The kit includes everything needed to build the open seat aircraft, which has a takeoff roll of 200 feet and lands at 35 mph with flaps. It is entirely made of aluminum, ribs, spars and bulkheads. The pilot sits forward, but the rear seat position would still give a photographer unlimited visibility.
Lancair of Redman, Oregon, has been making kits for their high-performance, carbon fiber aircraft for quite some time, but the “Evolution” is their top of the line. I talked to reps Neal Longwill and Doug Walker in front of an Evolution.
“We have sold 49 kits to date,” Neal told me, “and 29 are flying.” The Evolution is powered by a Pratt & Whitney PT6A-135A 750 hp jet engine with a four-bladed prop up front. The aircraft is pressurized and has a ceiling of 28,000 feet. It costs $1.3 million and the new owner gets to spend two weeks at the factory. The carbon fiber skin is pre-impregnated with resin.
I admired the smaller two-place cousin to the Evolution, which was parked next to its big brother.
“That’s our Sport Class Lancair,” Neal added. “Our owners fly them for fun, but can race them at the National Championship Air Races in Reno, Nevada in the 200 to 240 knots category.
Looming over Phillips Plaza was the 312th Airlift Squadron’s C5A Galaxy transport with a long line of conventioneers waiting to walk through its cavernous fuselage.
Also on the plaza was the Commemorative Air Force B-29 bomber “FiFi,” and to the right, a municipally owned, City of Monroe, North Carolina, Curtiss C46 World War II transport, the “Commando.”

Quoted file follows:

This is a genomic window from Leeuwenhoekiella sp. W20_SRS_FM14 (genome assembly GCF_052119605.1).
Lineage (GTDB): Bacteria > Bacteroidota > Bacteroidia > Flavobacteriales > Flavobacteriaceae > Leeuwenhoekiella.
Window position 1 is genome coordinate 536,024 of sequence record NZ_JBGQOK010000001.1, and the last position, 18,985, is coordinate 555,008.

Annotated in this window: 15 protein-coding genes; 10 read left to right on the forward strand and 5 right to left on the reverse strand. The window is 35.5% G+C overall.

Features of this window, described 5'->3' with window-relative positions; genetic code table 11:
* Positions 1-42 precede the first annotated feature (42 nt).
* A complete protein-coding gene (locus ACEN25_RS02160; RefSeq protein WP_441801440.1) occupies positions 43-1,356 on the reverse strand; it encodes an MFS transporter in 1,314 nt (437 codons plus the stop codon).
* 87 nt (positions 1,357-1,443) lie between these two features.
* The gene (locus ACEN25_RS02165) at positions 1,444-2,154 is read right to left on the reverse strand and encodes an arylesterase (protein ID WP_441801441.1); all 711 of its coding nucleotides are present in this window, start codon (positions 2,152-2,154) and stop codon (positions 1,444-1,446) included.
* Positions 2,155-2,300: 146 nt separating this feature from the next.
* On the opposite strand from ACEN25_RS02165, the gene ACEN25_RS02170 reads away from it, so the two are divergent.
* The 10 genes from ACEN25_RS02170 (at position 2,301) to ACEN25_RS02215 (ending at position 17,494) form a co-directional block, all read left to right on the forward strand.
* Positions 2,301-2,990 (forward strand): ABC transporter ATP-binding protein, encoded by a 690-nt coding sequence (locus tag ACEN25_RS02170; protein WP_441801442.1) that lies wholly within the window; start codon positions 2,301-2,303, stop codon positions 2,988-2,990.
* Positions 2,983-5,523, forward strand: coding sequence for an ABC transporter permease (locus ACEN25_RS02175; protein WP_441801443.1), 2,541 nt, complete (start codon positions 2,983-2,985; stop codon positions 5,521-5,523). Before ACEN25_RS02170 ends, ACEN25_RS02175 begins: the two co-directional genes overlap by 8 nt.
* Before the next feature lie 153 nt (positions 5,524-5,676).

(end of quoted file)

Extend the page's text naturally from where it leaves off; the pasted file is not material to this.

Looking east on the taxiway to the north-south runway, I spotted a pilot doing a preflight on the Red Tail P51 Mustang. The aircraft was painted to honor the 332nd Army Air Corps fighter squadron of World War II – the Tuskegee Institute trained fighter pilots. Several of the Tuskegee Airmen were at AirVenture 2012: Lt. Col. Harold Brown, Col. George M. Boyd and Col. James Harvey. The producer and director of the motion picture, “Red Tails,” George Lukas, was also at AirVenture. Just ahead of the Tuskegee P51, was a Viet Nam-era F-4 “Phantom.”
Walking around the outdoor exhibits, I spotted an interesting radio controlled model of a yet unbuilt flying car, “Caravella.” I chatted with designer Joe Caravella.
“We need investors,” Joe said to me. “The full sized roadable air/car will be powered by a four-stroke Kawasaki engine. We think the kit will run around $50,000. We are street legal as a three-wheeled motorcycle, but need some financial backers.”
I told Joe I had met Molt Taylor back in the late 1970s. Taylor was the first designer of a flying car. Sooner or later, everyone ends up at Oshkosh.
There were a lot of beautifully restored warbirds in “Warbirds Alley” at the north end of Wittman Airfield, including a row of Mustangs featuring “Old Crow,” and one P51 with its dive brakes deployed. There were also some beautiful Navy carrier aircraft including the TBM Grumman “Avenger” torpedo bomber.
The North American B-25 Mitchell bomber, “Panchito,” was on hand. The B-25 was used in the first aerial attack on Japan, April 18th, 1942. General James “Jimmy” Doolittle and 79 other pilots and crew members on board the new carrier, USS Hornet, took their 16 Mitchells and headed for Tokyo and other Japanese cities. The raid stunned the Japanese who had been told their country was invincible. The B-25 was used in the island hopping campaigns of the U.S. Navy as it moved toward the Japanese homeland.
Hundreds of forums and workshops provided homebuilders with the information they need to successfully build or restore their aircraft.
The “Can-Do Spirit” was everywhere at Oshkosh, from the inventors, builders and restorers, to the war heroes honored and the hundreds of volunteers and staff that work hard to produce the event each year so we may enjoy it. AirVenture once again made me proud to be an EAA member, and I look forward to what’s coming up in 2013, July 29 – August 4.